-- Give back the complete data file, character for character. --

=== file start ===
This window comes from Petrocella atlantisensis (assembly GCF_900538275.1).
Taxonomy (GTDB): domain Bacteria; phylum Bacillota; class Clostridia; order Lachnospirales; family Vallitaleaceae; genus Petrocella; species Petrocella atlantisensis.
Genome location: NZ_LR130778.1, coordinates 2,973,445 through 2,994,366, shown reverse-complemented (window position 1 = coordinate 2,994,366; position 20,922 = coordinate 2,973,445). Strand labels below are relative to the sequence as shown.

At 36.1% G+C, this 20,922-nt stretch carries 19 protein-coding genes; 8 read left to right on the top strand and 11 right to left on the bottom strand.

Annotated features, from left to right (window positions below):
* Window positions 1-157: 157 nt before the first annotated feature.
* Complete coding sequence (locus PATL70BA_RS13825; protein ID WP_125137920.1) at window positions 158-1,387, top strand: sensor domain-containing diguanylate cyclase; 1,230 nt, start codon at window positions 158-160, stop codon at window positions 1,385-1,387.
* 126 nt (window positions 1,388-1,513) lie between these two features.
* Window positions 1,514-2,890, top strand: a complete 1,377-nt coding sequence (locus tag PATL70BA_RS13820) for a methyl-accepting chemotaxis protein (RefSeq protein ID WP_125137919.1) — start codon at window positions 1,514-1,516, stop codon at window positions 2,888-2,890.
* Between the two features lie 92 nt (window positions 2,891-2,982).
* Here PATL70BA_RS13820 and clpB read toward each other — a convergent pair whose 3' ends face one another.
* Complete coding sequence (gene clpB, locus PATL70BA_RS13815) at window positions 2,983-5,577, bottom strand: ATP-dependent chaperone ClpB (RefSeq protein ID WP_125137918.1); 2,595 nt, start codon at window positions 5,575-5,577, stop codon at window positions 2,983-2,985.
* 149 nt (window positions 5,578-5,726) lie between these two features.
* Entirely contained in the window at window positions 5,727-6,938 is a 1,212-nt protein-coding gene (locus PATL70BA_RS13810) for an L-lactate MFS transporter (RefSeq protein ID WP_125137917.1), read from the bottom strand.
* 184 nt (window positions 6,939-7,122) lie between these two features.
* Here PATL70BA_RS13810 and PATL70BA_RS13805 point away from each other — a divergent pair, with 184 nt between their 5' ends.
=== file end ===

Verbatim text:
This window comes from Petrocella atlantisensis (assembly GCF_900538275.1).
Taxonomy (GTDB): domain Bacteria; phylum Bacillota; class Clostridia; order Lachnospirales; family Vallitaleaceae; genus Petrocella; species Petrocella atlantisensis.
Genome location: NZ_LR130778.1, coordinates 2,973,445 through 2,994,366, shown reverse-complemented (window position 1 = coordinate 2,994,366; position 20,922 = coordinate 2,973,445). Strand labels below are relative to the sequence as shown.

At 36.1% G+C, this 20,922-nt stretch carries 19 protein-coding genes; 8 read left to right on the top strand and 11 right to left on the bottom strand.

Annotated features, from left to right (window positions below):
* Window positions 1-157: 157 nt before the first annotated feature.
* Complete coding sequence (locus PATL70BA_RS13825; protein ID WP_125137920.1) at window positions 158-1,387, top strand: sensor domain-containing diguanylate cyclase; 1,230 nt, start codon at window positions 158-160, stop codon at window positions 1,385-1,387.
* 126 nt (window positions 1,388-1,513) lie between these two features.
* Window positions 1,514-2,890, top strand: a complete 1,377-nt coding sequence (locus tag PATL70BA_RS13820) for a methyl-accepting chemotaxis protein (RefSeq protein ID WP_125137919.1) — start codon at window positions 1,514-1,516, stop codon at window positions 2,888-2,890.
* Between the two features lie 92 nt (window positions 2,891-2,982).
* Here PATL70BA_RS13820 and clpB read toward each other — a convergent pair whose 3' ends face one another.
* Complete coding sequence (gene clpB, locus PATL70BA_RS13815) at window positions 2,983-5,577, bottom strand: ATP-dependent chaperone ClpB (RefSeq protein ID WP_125137918.1); 2,595 nt, start codon at window positions 5,575-5,577, stop codon at window positions 2,983-2,985.
* 149 nt (window positions 5,578-5,726) lie between these two features.
* Entirely contained in the window at window positions 5,727-6,938 is a 1,212-nt protein-coding gene (locus PATL70BA_RS13810) for an L-lactate MFS transporter (RefSeq protein ID WP_125137917.1), read from the bottom strand.
* 184 nt (window positions 6,939-7,122) lie between these two features.
* Here PATL70BA_RS13810 and PATL70BA_RS13805 point away from each other — a divergent pair, with 184 nt between their 5' ends.